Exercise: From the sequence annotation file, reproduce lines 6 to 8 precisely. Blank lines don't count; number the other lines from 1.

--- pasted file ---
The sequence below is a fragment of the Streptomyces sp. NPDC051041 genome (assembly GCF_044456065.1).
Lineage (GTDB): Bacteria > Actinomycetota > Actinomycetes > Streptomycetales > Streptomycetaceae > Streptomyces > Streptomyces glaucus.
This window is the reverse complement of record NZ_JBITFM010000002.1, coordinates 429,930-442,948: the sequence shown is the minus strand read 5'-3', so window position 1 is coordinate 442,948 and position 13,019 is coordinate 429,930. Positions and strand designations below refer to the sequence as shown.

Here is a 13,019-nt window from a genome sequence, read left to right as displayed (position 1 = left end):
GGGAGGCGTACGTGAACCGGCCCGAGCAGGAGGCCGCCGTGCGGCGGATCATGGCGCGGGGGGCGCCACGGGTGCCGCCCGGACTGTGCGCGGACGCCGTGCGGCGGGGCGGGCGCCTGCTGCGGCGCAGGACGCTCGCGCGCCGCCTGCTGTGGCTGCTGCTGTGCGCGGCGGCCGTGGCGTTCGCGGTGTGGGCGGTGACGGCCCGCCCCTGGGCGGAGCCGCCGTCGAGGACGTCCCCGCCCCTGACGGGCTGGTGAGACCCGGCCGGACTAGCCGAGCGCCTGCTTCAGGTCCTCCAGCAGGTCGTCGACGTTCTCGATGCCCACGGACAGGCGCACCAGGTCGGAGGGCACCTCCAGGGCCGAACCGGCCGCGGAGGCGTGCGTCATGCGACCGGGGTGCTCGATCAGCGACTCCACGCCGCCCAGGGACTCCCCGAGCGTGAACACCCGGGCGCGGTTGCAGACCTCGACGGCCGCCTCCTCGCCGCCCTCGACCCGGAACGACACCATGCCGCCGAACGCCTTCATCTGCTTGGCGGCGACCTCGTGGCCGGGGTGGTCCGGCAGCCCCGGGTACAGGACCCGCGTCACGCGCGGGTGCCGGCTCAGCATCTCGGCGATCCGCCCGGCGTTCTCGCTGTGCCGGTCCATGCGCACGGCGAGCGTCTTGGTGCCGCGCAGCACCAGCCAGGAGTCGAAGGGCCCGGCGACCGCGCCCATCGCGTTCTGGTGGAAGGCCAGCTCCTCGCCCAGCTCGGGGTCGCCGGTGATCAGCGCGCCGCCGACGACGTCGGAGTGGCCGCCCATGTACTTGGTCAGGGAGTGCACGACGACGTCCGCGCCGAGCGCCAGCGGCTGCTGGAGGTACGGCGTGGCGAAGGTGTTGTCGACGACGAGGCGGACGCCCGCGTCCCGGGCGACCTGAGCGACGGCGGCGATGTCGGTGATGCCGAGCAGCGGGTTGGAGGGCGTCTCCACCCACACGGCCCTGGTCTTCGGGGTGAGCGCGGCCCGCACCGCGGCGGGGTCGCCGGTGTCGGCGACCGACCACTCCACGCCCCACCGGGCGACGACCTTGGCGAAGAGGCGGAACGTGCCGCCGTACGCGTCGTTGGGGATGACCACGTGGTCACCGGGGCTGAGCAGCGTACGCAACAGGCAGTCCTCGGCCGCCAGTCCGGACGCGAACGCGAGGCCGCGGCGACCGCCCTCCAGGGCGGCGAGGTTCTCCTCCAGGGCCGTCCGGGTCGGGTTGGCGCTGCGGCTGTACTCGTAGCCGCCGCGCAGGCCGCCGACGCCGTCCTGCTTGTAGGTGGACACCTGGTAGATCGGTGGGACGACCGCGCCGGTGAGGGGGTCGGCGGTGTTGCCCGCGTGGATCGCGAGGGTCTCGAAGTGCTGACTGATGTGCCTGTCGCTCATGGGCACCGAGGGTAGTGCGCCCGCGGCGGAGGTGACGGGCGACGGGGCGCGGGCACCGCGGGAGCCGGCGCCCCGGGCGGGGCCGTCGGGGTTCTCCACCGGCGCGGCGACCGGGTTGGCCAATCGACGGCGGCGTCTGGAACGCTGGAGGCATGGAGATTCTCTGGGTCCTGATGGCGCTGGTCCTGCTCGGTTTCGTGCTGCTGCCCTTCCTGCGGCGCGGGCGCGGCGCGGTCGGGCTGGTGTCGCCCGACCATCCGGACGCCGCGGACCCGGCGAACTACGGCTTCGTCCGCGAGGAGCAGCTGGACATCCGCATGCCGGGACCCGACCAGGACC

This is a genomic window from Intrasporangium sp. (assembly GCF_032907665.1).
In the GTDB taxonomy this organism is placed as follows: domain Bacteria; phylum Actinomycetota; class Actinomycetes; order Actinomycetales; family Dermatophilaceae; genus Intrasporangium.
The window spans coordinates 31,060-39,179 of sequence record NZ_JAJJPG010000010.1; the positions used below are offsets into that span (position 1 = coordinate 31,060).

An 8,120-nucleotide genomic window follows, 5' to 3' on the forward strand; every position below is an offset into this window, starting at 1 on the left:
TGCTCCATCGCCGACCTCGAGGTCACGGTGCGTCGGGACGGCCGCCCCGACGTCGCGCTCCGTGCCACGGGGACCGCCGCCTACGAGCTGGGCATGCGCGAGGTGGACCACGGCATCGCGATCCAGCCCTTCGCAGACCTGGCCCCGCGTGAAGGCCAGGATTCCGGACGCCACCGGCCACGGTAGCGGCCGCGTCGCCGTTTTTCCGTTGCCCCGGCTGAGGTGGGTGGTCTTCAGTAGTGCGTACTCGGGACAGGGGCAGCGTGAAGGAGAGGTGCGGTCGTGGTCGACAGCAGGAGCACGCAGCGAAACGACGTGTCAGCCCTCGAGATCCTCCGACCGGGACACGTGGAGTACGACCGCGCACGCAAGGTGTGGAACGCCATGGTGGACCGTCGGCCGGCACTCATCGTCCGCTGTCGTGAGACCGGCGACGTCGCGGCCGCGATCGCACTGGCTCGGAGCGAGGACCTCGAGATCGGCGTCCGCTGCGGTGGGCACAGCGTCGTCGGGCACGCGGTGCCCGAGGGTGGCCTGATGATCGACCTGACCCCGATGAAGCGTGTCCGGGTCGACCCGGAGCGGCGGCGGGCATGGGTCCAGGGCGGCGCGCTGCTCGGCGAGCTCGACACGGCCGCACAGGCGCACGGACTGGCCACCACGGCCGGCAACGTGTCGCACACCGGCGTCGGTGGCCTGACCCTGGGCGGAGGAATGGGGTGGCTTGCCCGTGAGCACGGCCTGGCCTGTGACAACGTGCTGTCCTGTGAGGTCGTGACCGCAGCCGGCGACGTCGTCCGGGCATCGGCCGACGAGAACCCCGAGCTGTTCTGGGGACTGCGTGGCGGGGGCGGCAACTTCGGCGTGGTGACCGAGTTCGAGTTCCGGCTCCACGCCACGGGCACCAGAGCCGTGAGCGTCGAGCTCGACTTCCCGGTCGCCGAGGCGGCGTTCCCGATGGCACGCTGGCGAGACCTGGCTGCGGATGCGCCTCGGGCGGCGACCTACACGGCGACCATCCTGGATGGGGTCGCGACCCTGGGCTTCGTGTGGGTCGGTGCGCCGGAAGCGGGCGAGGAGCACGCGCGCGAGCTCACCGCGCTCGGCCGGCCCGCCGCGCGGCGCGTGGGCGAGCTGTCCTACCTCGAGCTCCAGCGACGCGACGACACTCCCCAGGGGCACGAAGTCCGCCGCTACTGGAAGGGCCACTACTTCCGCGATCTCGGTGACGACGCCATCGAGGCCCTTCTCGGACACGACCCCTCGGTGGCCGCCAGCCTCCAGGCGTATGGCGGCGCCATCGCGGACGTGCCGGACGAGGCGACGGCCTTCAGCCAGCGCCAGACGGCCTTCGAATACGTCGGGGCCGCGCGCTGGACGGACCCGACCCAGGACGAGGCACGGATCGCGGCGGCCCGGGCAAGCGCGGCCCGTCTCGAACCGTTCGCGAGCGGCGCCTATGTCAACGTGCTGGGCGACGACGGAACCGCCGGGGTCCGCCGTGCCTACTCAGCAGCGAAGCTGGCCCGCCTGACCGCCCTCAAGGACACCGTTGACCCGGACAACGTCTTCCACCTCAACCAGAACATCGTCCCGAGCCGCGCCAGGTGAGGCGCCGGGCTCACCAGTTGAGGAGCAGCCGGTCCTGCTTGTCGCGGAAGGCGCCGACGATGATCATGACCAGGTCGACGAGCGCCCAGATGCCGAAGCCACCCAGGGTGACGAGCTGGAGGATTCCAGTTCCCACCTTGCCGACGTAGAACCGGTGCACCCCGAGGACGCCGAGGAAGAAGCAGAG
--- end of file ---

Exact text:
This is a genomic window from Intrasporangium sp. (assembly GCF_032907665.1).
In the GTDB taxonomy this organism is placed as follows: domain Bacteria; phylum Actinomycetota; class Actinomycetes; order Actinomycetales; family Dermatophilaceae; genus Intrasporangium.
The window spans coordinates 31,060-39,179 of sequence record NZ_JAJJPG010000010.1; the positions used below are offsets into that span (position 1 = coordinate 31,060).